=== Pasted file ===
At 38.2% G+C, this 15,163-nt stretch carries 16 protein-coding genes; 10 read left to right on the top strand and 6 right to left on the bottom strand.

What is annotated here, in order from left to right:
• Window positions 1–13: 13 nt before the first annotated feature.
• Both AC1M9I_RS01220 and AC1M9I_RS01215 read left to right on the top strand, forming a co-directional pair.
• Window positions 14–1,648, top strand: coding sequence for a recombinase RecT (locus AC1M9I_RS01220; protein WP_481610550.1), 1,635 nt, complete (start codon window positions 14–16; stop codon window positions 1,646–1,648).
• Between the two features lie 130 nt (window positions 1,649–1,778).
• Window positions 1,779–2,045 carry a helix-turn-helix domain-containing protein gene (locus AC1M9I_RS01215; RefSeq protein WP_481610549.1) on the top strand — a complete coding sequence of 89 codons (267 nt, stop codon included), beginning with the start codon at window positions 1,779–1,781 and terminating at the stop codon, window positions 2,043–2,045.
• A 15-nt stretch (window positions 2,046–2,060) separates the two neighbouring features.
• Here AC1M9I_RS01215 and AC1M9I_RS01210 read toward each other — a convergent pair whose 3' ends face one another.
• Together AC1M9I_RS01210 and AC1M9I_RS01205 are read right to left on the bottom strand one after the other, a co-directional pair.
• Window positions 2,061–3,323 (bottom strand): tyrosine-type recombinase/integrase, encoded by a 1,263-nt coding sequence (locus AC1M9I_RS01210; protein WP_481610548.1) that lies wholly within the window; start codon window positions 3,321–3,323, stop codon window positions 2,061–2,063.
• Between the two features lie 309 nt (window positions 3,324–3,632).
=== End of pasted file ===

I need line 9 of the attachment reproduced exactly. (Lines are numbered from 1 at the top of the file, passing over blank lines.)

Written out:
• Here AC1M9I_RS01215 and AC1M9I_RS01210 read toward each other — a convergent pair whose 3' ends face one another.